As explained above, it may occur that the owners’ commitment and dedication become less intense in later generations. In that case, it will be important to develop activities that reignite their commitment and dedication to the enterprise.

Examples of such activities may include:

  • Family meetings or family forums;
  • Company visits;
  • Training courses attended jointly;
  • Joint philanthropic, cultural, or CSR initiatives; or
  • The creation of a family website.

4. Clearly allocated roles

In most cases, the members of the owners team do not confine themselves to merely being owners. They often also fulfill other roles in the family enterprise, such as:

  • Director or Chairman of the board of directors
  • CEO or another C-level position
  • A member of the senior management team
  • A staff member
  • A family governance role (e.g., chair of the family council).

Owners may take on additional roles over time. For example, a CEO may also become a director or chairman of the board. When this occurs, a number of rules should apply regarding these concurrent roles:

  • The requirements that the owner has to fulfill these additional roles should be agreed upon and stated clearly.
  • The tasks involved in fulfilling a given role should be clearly defined.
  • Finally, it is important to establish to whom those who fulfill a given role are accountable.

In our practice, we advise families to adopt a clearly defined approach to overlapping roles in the family enterprise.

5. Constructive relations

Owners teams can come to conflict because of a lack of constructive relations between the members. Interpersonal relations among the owners must be good enough to keep the ownership team sustainable.

Building constructive relationships within a team often requires the following six elements to be present:

  • Trust
  • Respect
  • Communication
  • Acceptance of differences between family members
  • Conflict management and resolution
  • Maintaining a culture of constructive feedback

6. Efficient team organization

The owners team must work efficiently. A functional team has several requirements:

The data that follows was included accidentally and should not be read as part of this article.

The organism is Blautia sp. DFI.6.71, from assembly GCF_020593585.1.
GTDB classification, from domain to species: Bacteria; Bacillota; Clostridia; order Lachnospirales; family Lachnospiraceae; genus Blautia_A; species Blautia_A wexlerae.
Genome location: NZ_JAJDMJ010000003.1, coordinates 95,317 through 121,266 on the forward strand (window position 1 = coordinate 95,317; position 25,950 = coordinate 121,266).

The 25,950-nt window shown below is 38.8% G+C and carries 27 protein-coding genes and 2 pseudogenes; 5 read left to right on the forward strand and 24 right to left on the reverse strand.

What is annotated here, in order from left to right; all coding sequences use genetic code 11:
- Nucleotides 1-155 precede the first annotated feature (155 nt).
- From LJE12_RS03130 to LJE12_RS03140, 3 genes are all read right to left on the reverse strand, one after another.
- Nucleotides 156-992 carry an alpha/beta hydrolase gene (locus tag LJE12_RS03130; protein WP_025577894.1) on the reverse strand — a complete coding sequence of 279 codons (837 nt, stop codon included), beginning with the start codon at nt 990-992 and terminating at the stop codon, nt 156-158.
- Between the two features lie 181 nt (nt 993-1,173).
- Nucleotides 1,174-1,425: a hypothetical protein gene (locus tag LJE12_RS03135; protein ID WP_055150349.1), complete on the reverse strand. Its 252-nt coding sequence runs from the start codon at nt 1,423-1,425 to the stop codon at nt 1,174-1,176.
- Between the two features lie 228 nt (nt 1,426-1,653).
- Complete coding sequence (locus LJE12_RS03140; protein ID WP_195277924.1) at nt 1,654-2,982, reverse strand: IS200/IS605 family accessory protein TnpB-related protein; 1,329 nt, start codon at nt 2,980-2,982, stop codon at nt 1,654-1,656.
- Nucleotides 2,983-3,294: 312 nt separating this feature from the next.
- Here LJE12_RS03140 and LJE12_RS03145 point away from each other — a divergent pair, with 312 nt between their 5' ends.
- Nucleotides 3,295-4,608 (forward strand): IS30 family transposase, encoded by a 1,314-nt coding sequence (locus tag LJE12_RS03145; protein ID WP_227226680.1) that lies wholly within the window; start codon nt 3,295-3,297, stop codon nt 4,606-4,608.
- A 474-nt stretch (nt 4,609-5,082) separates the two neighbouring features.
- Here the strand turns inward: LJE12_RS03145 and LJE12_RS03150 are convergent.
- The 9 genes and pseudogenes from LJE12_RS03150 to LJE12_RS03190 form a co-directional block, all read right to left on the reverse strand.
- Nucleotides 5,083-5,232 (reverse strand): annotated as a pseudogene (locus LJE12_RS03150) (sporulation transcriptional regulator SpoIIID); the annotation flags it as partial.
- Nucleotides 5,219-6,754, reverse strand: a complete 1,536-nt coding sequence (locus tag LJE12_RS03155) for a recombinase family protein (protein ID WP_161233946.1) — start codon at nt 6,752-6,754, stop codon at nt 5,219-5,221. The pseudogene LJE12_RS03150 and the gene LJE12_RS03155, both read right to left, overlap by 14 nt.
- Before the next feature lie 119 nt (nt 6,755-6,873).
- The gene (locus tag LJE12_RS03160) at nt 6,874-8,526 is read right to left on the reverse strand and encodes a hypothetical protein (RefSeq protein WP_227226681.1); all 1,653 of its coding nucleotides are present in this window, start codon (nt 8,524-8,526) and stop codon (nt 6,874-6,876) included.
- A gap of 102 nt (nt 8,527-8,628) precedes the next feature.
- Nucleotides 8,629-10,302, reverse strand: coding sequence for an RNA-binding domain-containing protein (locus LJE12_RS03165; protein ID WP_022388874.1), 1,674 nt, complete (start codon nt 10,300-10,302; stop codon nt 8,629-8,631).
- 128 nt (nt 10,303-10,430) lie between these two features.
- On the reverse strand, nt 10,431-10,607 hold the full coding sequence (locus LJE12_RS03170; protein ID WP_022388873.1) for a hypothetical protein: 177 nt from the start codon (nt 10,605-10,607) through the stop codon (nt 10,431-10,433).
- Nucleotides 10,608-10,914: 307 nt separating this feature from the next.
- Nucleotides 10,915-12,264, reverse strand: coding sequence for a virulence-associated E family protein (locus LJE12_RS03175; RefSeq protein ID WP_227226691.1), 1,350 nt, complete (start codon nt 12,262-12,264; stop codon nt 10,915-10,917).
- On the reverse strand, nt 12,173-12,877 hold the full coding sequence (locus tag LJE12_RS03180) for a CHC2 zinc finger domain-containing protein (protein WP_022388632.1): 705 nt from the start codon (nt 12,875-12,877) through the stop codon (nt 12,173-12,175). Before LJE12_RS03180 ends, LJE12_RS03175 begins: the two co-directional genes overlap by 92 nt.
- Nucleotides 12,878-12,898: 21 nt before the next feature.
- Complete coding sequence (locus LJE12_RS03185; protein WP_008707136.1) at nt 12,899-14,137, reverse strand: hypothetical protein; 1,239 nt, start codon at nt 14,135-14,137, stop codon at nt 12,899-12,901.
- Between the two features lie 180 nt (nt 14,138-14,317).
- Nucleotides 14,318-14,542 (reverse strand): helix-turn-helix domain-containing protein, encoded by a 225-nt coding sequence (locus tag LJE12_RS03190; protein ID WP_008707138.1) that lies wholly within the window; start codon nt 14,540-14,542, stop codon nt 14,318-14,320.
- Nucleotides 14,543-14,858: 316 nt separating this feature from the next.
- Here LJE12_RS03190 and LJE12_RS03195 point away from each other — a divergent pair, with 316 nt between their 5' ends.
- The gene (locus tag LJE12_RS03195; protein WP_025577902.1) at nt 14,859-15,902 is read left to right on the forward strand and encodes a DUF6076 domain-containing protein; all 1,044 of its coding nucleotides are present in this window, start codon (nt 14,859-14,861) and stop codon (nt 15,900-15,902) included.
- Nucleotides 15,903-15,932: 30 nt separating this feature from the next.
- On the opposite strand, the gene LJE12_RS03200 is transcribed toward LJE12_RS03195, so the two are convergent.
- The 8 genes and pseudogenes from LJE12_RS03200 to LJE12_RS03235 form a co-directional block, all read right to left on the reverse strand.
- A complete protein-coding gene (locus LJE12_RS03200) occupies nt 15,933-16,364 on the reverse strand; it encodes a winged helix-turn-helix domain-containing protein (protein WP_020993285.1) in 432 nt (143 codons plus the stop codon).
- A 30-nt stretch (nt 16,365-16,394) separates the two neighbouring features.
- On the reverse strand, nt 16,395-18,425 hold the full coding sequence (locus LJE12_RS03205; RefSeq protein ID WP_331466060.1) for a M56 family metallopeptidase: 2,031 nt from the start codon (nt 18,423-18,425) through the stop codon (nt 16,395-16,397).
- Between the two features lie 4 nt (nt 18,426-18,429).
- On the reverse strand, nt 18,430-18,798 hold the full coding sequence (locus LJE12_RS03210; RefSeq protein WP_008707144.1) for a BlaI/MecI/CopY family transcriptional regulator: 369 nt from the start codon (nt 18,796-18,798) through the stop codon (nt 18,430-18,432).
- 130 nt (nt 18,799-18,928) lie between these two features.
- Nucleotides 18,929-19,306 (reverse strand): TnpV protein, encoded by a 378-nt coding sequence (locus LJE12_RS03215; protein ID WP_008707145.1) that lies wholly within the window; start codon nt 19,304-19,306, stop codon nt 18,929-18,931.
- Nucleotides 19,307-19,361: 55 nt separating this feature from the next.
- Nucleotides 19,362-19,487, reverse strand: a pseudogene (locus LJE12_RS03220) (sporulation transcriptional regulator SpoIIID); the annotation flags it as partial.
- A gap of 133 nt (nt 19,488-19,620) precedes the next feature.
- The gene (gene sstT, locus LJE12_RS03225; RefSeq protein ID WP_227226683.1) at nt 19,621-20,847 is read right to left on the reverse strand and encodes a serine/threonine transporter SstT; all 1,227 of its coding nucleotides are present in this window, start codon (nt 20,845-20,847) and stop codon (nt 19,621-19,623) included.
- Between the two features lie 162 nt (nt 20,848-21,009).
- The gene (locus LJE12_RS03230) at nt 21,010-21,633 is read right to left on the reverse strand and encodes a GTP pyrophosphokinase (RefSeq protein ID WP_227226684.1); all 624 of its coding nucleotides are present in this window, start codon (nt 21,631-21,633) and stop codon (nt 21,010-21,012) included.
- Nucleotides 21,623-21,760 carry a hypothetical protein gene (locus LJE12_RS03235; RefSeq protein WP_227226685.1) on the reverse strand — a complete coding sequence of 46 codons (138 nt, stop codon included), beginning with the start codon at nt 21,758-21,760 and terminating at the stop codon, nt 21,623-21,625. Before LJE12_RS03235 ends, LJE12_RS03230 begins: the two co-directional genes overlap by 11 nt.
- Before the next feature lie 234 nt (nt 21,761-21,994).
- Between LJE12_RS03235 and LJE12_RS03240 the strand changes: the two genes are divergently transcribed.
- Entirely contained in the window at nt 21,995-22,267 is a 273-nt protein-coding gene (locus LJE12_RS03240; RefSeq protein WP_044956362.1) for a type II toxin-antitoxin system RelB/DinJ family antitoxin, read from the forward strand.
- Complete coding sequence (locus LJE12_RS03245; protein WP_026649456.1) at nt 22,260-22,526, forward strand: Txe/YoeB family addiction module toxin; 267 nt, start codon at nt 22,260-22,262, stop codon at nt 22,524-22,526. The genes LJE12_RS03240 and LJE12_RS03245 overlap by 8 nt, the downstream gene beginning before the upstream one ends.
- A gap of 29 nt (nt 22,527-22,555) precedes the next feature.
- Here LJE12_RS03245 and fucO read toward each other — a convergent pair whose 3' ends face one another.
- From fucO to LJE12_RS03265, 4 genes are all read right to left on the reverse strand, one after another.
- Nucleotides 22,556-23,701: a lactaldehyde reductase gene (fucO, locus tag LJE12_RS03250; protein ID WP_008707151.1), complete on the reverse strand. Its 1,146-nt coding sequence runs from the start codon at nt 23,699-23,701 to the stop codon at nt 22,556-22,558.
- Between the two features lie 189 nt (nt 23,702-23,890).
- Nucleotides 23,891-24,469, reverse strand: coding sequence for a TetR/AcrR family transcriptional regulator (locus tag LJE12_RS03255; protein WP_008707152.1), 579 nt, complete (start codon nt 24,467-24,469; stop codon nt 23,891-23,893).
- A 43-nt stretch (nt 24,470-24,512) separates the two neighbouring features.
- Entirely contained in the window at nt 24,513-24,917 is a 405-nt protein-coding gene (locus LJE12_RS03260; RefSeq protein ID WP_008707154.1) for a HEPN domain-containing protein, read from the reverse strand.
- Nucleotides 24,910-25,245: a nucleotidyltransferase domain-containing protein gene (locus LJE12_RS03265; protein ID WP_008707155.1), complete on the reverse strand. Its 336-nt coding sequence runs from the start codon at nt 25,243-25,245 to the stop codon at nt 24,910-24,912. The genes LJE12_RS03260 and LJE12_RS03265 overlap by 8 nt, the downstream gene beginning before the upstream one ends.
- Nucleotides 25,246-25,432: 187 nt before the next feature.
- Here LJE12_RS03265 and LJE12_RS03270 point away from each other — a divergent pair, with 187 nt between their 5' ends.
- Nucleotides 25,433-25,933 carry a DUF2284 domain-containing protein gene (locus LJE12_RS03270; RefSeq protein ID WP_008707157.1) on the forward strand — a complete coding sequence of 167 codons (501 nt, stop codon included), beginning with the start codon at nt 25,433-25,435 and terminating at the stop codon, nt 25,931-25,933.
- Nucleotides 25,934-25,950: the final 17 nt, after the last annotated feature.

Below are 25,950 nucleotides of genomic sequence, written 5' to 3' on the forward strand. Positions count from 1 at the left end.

• Regular meetings: The interaction between the members of the owners team is what keeps the collaboration working smoothly. Optimal interaction is only achieved when the owners team meets regularly. The frequency of such meetings varies from one family business to another. We believe that two meetings a month are essential to building a well-functioning team. In many cases, meetings will take place more often.
  • Leadership: Does an owners team need a leader? This is not an easy question to answer. In practice, we see that leadership of an owners team can take a variety of forms:
    • The real leader: he or she convenes the team, guides it, and has the casting vote;
    • The chairman: his or her role is more procedural—leading the meetings, but adopting a more collaborative position than the real leader;
    • The coordinator: his or her role is more logistical—convening the team, ensuring that a room is available, and so on.
  • Decisiveness and fair process: Members of the owners team have to make decisions frequently. Developing an effective decision-making process is very important. The best result is achieved if a fair process is applied.
  • Relations with other company leadership: The decisions taken by the owners team should be clearly communicated to the management teams, the board of directors, and the family forum. Clear arrangements need to be made within the owners team about who will be responsible for such communications.
  • Making arrangements: It may be useful to record team arrangements in writing, for example in a “team charter.” In any case, it is certainly advisable to put down the owners’ vision on paper.

7. Conclusion

Similar to other teams, teams of owners often require practice working together to develop their teamworking skills and build cohesion. When working with their family enterprise clients, advisors should pay close attention to the dynamics they observe within the owners team and work with the family to improve the effectiveness of this important team.

 


 

About the Contributors

Jozef Lievens
Jozef Lievens is an attorney and family business advisor in Belgium. He is the founder and managing director of the Belgian Family Business Institute. He is a former member of the FFI board and an FFI Fellow. Jozef can be reached at [email protected].

 

 

Sofie Lerut
Sofie Lerut is an attorney and family business advisor in Belgium. She is a senior collaborator at the Belgian Family Business Institute and an FFI Fellow. Sofie can be reached at [email protected].

FFI Practitioner: September 8, 2021 cover

View this edition in our enhanced digital edition format with supporting visual insight and information.